Endoscopy 2020; 52(02): E61-E62
DOI: 10.1055/a-0999-5063
© Georg Thieme Verlag KG Stuttgart · New York

ERCP with a cap-assisted gastroscope for an intradiverticular ampulla

Antonio Mendoza Ladd
Gastroenterology, Texas Tech University Health Sciences Center, El Paso, Texas, United States
› Author Affiliations
Further Information

Publication History

Publication Date:
17 September 2019 (online)

An 84-year-old woman with a history of Alzheimer’s dementia, hypothyroidism, and cholecystectomy presented to the emergency room with ascending cholangitis. She had undergone a percutaneous biopsy of a “liver cyst” 2 days earlier at an outside facility. Magnetic resonance imaging at our hospital showed a lobulated 6-cm cyst in segment 6/7 ([Fig. 1 a]). Other findings included a dilated common bile duct (12 mm) with choledocholithiasis and a 5-cm diverticulum in the second portion of the duodenum ([Fig. 1 b]).

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Fig. 1 Magnetic resonance imaging. a Hepatic cyst. b Duodenal diverticulum.

During endoscopic retrograde cholangiopancreatography (ERCP), evaluation of the ampulla with a side-viewing duodenoscope revealed the large diverticulum with the major ampulla located in its rim. The opening of the ampulla pointed in an acute angle toward the diverticular lumen ([Fig. 2]), thus making cannulation with the duodenoscope extremely difficult. Therefore, the decision was made to perform the procedure using a cap-fitted gastroscope ([Video 1]).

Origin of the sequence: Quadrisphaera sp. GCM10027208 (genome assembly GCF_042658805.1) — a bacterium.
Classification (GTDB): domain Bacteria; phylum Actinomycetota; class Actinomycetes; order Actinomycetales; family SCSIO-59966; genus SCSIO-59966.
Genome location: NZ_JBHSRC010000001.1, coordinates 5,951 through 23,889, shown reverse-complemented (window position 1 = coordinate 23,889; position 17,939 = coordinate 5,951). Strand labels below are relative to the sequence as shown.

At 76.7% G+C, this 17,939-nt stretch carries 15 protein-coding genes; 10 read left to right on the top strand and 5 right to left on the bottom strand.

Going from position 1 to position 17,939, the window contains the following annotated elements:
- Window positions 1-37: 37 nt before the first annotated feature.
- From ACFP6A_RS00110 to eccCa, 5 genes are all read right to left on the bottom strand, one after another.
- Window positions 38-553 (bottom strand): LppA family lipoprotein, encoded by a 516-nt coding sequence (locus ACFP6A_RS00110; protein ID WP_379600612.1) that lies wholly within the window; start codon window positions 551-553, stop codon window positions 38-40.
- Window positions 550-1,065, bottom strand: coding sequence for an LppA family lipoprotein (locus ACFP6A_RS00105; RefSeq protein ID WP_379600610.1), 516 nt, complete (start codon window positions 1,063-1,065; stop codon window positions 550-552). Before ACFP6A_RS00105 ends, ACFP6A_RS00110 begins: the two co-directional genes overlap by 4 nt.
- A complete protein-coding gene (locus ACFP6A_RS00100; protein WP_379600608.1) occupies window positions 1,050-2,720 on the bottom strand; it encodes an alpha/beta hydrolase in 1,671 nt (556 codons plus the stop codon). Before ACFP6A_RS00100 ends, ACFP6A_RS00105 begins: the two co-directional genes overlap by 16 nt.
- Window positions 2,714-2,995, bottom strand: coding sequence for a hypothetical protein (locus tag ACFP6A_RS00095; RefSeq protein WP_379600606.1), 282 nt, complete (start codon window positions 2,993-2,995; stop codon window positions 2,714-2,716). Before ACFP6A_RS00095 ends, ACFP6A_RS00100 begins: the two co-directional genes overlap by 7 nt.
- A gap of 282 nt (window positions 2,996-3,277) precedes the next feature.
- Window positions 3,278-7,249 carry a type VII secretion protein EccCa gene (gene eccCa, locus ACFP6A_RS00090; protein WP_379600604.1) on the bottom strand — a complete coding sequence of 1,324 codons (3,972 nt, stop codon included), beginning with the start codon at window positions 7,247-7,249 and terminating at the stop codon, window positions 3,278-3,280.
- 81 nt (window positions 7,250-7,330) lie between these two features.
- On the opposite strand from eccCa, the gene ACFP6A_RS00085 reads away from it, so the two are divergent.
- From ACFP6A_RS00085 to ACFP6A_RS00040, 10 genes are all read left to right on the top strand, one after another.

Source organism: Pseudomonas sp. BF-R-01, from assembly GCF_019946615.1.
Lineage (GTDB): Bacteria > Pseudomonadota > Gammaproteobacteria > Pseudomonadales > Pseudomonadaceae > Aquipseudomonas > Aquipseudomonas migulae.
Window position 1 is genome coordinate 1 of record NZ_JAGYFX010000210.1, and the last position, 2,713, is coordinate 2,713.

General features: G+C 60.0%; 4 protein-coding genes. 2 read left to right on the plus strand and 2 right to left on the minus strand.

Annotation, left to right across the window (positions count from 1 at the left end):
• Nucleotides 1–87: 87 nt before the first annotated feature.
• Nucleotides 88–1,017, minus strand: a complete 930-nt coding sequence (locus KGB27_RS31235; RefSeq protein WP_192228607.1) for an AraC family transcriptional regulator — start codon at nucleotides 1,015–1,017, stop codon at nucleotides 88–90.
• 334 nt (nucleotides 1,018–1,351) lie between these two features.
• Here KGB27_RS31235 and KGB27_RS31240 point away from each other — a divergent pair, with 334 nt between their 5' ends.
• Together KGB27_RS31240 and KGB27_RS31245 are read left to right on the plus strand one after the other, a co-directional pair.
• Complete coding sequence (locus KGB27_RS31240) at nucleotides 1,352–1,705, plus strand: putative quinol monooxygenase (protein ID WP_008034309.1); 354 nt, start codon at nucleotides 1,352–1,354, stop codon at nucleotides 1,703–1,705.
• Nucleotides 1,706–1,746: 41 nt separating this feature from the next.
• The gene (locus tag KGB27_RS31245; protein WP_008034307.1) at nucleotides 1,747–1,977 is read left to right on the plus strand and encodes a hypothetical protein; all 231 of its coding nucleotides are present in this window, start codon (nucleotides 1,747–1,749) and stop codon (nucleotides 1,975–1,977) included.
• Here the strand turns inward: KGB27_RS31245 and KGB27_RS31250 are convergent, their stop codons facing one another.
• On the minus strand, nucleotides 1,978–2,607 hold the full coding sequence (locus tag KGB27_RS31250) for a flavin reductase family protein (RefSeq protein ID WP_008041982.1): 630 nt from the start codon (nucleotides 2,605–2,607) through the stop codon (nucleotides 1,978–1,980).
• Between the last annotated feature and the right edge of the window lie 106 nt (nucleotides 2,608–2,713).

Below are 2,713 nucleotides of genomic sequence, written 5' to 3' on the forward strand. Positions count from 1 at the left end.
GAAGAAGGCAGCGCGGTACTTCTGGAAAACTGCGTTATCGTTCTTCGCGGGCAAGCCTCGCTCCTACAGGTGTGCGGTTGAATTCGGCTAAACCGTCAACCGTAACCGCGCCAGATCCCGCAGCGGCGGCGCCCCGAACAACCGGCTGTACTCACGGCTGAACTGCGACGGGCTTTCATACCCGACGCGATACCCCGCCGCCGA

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Fig. 2 Ampulla pointing (arrow) toward the diverticular lumen. Duodenoscope view.

Video 1 Endoscopic retrograde cholangiopancreatography with a cap-fitted gastroscope.


The patient did not have any complications after the ERCP and was discharged 2 days later. As per the wishes of the patient’s family, no further interventions were performed to establish the histology of the hepatic lesion.

The prevalence of periampullary diverticulum (PAD) has been estimated to be around 65 % among elderly patients [1]. They are usually asymptomatic, but can rarely cause biliary obstruction, pancreatitis or perforation. A PAD makes cannulation during ERCP challenging due to unusual angulation of the ampulla or inability by the endoscopist to locate it. Cannulation techniques described to approach a PAD include: percutaneous and endoscopic ultrasound-guided rendezvous, reversed guidewire, two-devices in one-channel, endoclip-assisted, double endoscope, and cap-assisted cannulation [2]. We prefer the cap-assisted technique because of its relative simplicity. Successful cannulation of the bile duct was achieved in 100 % of cases in two recent case series, although in one of them only 50 % of the ERCPs were performed entirely through the gastroscope [3] [4].


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